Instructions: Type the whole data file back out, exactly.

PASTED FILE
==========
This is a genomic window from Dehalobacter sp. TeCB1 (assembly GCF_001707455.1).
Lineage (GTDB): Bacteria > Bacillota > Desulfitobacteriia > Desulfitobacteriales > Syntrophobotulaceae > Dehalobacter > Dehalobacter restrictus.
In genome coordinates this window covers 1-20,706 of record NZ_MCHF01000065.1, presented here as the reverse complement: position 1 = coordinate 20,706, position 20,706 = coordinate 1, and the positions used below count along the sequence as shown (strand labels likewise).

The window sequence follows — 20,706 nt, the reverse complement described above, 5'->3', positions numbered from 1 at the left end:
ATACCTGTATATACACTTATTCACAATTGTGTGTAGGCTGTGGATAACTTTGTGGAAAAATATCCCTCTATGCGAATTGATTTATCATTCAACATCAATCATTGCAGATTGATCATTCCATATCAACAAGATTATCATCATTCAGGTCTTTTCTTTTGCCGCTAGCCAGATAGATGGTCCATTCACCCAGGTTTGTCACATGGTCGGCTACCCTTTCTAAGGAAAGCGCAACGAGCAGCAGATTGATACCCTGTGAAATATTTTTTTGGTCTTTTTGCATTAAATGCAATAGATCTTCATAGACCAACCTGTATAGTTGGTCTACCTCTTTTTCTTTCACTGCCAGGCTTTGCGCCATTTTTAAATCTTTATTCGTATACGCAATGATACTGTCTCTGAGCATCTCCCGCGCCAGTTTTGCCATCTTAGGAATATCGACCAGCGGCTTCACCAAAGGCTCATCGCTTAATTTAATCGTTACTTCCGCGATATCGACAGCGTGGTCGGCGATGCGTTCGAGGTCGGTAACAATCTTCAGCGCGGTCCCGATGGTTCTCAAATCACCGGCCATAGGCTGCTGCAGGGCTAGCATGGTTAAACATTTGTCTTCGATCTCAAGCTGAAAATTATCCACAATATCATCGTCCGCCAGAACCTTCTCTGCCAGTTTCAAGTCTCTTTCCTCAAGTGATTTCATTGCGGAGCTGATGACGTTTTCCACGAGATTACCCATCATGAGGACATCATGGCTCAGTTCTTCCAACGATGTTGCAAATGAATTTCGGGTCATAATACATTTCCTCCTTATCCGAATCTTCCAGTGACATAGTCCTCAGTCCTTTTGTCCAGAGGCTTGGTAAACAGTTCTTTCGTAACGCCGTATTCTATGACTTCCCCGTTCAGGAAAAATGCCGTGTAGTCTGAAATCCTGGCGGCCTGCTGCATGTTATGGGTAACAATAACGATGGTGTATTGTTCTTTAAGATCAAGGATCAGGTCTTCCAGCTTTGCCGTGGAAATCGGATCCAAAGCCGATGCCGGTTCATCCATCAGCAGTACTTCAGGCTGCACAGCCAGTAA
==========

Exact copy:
This is a genomic window from Dehalobacter sp. TeCB1 (assembly GCF_001707455.1).
Lineage (GTDB): Bacteria > Bacillota > Desulfitobacteriia > Desulfitobacteriales > Syntrophobotulaceae > Dehalobacter > Dehalobacter restrictus.
In genome coordinates this window covers 1-20,706 of record NZ_MCHF01000065.1, presented here as the reverse complement: position 1 = coordinate 20,706, position 20,706 = coordinate 1, and the positions used below count along the sequence as shown (strand labels likewise).

The window sequence follows — 20,706 nt, the reverse complement described above, 5'->3', positions numbered from 1 at the left end:
ATACCTGTATATACACTTATTCACAATTGTGTGTAGGCTGTGGATAACTTTGTGGAAAAATATCCCTCTATGCGAATTGATTTATCATTCAACATCAATCATTGCAGATTGATCATTCCATATCAACAAGATTATCATCATTCAGGTCTTTTCTTTTGCCGCTAGCCAGATAGATGGTCCATTCACCCAGGTTTGTCACATGGTCGGCTACCCTTTCTAAGGAAAGCGCAACGAGCAGCAGATTGATACCCTGTGAAATATTTTTTTGGTCTTTTTGCATTAAATGCAATAGATCTTCATAGACCAACCTGTATAGTTGGTCTACCTCTTTTTCTTTCACTGCCAGGCTTTGCGCCATTTTTAAATCTTTATTCGTATACGCAATGATACTGTCTCTGAGCATCTCCCGCGCCAGTTTTGCCATCTTAGGAATATCGACCAGCGGCTTCACCAAAGGCTCATCGCTTAATTTAATCGTTACTTCCGCGATATCGACAGCGTGGTCGGCGATGCGTTCGAGGTCGGTAACAATCTTCAGCGCGGTCCCGATGGTTCTCAAATCACCGGCCATAGGCTGCTGCAGGGCTAGCATGGTTAAACATTTGTCTTCGATCTCAAGCTGAAAATTATCCACAATATCATCGTCCGCCAGAACCTTCTCTGCCAGTTTCAAGTCTCTTTCCTCAAGTGATTTCATTGCGGAGCTGATGACGTTTTCCACGAGATTACCCATCATGAGGACATCATGGCTCAGTTCTTCCAACGATGTTGCAAATGAATTTCGGGTCATAATACATTTCCTCCTTATCCGAATCTTCCAGTGACATAGTCCTCAGTCCTTTTGTCCAGAGGCTTGGTAAACAGTTCTTTCGTAACGCCGTATTCTATGACTTCCCCGTTCAGGAAAAATGCCGTGTAGTCTGAAATCCTGGCGGCCTGCTGCATGTTATGGGTAACAATAACGATGGTGTATTGTTCTTTAAGATCAAGGATCAGGTCTTCCAGCTTTGCCGTGGAAATCGGATCCAAAGCCGATGCCGGTTCATCCATCAGCAGTACTTCAGGCTGCACAGCCAGTAA